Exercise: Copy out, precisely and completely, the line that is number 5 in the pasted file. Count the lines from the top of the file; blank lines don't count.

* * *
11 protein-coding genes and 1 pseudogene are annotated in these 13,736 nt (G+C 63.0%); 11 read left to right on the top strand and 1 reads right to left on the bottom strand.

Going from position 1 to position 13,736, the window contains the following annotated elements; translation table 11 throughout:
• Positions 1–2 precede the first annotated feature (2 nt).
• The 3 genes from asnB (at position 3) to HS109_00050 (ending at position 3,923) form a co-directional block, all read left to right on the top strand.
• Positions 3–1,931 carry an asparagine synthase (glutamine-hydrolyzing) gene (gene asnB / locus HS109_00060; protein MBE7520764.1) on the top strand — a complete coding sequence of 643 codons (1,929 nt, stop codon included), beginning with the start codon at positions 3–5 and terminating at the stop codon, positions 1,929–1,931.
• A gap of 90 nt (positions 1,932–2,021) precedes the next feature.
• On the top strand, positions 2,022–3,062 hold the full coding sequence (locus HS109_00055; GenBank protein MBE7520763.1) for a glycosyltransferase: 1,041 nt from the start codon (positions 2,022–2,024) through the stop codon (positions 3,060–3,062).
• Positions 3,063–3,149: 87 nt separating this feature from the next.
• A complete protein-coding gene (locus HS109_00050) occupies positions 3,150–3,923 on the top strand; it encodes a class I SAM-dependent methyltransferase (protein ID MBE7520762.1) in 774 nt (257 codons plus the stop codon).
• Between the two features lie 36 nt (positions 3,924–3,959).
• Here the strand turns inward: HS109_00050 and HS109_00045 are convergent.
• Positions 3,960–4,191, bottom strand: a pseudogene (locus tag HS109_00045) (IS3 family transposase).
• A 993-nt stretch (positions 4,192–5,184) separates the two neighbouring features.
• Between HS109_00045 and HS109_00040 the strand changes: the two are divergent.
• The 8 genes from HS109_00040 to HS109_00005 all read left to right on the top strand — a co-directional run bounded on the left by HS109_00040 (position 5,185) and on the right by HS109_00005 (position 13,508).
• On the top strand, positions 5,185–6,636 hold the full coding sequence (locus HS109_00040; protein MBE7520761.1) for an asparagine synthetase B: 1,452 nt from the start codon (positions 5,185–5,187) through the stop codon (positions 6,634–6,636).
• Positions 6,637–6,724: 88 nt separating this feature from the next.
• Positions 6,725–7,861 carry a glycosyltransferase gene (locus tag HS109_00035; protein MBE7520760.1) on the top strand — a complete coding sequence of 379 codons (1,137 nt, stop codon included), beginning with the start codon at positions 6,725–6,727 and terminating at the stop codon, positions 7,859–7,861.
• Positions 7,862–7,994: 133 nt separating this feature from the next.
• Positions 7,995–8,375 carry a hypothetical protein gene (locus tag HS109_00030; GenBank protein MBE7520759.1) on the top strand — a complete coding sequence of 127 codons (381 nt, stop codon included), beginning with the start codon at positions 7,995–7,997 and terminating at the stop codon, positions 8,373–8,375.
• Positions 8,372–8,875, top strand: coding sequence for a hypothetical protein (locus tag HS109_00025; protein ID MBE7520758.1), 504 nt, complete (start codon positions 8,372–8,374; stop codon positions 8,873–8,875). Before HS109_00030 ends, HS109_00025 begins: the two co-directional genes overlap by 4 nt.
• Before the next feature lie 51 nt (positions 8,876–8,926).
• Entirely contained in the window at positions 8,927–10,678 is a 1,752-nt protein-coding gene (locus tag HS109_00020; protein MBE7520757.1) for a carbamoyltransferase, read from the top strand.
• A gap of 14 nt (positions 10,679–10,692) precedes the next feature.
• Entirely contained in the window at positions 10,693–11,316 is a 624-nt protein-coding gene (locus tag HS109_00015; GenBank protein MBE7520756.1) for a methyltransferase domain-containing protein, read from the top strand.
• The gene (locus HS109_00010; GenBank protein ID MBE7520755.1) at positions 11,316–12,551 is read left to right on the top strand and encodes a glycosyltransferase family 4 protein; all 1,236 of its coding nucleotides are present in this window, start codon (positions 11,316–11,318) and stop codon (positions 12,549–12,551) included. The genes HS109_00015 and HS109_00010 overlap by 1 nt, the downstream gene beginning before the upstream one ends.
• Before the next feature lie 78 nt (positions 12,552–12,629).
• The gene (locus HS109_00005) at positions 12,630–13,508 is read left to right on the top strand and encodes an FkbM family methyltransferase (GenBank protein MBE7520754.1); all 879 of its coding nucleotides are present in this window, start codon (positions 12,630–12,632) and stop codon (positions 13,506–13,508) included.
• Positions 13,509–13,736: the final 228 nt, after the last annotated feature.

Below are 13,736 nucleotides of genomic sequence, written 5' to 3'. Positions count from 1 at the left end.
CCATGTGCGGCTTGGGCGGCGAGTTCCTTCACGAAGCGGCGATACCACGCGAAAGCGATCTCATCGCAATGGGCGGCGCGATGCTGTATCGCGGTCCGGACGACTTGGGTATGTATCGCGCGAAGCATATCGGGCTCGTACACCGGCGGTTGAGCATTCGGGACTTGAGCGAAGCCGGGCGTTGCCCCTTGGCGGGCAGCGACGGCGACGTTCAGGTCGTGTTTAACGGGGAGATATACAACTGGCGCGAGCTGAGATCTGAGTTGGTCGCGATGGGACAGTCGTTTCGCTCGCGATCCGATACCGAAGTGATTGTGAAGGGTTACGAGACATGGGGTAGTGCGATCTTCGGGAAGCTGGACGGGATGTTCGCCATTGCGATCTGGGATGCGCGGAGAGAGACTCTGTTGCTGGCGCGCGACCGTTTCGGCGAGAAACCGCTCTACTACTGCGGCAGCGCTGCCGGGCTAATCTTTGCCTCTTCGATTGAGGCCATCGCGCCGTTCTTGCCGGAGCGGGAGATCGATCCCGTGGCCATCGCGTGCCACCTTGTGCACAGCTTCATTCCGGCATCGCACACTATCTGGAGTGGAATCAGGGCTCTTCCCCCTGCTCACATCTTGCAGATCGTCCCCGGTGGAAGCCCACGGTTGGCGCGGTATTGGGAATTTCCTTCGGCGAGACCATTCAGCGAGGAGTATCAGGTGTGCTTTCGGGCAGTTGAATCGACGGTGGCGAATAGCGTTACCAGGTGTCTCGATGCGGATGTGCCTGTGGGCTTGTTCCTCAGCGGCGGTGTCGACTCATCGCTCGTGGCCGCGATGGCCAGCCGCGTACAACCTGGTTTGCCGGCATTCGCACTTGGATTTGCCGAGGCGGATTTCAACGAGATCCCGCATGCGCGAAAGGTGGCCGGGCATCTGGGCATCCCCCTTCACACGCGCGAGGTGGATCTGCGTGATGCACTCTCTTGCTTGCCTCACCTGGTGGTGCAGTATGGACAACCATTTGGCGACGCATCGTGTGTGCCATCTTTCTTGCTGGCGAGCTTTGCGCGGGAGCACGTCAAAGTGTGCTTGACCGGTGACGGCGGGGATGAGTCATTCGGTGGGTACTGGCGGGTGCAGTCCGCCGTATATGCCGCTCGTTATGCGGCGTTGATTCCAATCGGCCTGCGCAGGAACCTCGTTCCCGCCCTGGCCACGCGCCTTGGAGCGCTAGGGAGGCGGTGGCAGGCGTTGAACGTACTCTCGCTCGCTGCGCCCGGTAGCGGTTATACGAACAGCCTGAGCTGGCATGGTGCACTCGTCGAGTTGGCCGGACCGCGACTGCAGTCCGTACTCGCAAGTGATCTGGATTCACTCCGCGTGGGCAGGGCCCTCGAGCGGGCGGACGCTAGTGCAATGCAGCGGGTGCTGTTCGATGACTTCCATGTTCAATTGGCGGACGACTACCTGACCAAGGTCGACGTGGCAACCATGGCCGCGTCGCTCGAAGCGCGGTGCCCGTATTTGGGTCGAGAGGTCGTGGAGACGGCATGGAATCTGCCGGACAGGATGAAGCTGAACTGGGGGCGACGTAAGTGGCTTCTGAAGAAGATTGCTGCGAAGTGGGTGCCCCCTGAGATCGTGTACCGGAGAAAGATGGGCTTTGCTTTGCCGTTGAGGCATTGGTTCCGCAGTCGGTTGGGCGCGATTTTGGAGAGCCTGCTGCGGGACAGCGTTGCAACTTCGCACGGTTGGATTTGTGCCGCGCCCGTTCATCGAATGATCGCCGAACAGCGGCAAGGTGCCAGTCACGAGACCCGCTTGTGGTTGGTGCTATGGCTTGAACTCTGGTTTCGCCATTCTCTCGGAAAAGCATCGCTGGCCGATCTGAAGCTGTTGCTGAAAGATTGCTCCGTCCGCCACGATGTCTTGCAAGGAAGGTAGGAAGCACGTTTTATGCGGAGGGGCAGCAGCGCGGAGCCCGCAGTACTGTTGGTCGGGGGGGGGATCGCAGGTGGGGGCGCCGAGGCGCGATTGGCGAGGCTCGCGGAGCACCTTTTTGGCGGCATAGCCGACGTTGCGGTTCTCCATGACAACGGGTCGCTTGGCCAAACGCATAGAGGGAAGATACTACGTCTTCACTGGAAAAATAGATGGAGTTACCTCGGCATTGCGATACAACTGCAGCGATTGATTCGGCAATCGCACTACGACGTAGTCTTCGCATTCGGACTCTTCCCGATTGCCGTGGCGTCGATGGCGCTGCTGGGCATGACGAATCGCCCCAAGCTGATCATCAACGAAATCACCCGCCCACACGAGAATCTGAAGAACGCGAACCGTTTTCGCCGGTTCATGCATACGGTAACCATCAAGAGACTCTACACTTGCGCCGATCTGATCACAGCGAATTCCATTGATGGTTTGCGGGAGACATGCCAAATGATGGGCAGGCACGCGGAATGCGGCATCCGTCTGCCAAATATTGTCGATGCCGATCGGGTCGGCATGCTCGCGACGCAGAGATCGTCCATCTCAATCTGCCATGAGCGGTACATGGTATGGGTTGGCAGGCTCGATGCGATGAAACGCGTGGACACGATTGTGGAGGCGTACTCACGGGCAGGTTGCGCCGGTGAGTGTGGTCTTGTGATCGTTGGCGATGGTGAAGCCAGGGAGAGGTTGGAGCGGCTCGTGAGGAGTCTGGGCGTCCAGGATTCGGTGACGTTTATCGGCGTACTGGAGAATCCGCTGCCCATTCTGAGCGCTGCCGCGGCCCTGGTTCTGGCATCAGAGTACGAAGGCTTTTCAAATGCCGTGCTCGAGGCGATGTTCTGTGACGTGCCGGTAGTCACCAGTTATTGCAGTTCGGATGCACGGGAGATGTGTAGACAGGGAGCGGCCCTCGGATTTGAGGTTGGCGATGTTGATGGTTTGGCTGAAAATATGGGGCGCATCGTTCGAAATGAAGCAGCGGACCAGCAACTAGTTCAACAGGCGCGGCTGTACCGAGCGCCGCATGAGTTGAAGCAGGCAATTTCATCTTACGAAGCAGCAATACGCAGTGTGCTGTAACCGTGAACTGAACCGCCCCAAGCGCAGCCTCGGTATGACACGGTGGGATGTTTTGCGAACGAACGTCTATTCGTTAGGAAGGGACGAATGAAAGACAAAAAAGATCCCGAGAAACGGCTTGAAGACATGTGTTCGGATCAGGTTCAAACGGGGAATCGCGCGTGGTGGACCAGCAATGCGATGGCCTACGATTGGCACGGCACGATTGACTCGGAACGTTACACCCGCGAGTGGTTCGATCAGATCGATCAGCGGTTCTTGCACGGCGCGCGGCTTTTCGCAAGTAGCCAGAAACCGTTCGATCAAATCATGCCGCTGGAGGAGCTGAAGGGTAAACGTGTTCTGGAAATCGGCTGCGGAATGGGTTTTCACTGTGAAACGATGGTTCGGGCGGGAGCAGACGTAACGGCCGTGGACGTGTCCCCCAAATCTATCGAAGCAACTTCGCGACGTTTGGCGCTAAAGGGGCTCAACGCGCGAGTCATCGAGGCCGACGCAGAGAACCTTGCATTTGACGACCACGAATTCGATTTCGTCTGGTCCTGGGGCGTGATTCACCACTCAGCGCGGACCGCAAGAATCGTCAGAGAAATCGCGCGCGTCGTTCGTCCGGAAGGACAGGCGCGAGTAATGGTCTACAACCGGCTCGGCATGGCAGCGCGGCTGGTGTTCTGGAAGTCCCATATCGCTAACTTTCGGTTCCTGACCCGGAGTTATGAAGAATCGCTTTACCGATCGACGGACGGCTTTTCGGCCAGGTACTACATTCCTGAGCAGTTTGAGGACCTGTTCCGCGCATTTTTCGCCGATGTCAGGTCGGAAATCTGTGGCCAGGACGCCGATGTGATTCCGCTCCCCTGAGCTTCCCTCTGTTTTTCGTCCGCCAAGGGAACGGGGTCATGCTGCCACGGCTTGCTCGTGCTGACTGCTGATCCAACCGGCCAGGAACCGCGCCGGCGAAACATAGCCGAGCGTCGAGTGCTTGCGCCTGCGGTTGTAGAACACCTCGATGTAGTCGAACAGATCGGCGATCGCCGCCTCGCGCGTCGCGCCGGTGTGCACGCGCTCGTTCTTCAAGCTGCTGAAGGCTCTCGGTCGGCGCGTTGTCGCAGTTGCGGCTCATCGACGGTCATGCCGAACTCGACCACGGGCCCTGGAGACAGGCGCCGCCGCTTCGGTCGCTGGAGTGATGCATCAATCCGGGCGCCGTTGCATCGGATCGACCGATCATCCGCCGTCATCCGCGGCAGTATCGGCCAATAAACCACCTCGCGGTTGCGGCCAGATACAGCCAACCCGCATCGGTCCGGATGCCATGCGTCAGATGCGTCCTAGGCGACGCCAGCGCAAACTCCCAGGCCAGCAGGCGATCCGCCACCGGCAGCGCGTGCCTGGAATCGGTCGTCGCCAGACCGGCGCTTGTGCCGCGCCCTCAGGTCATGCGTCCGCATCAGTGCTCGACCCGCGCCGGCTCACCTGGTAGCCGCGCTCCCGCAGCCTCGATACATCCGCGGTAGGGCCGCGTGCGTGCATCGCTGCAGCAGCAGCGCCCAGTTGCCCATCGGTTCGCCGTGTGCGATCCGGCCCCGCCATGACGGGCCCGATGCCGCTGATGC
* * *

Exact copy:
• Positions 3–1,931 carry an asparagine synthase (glutamine-hydrolyzing) gene (gene asnB / locus HS109_00060; protein MBE7520764.1) on the top strand — a complete coding sequence of 643 codons (1,929 nt, stop codon included), beginning with the start codon at positions 3–5 and terminating at the stop codon, positions 1,929–1,931.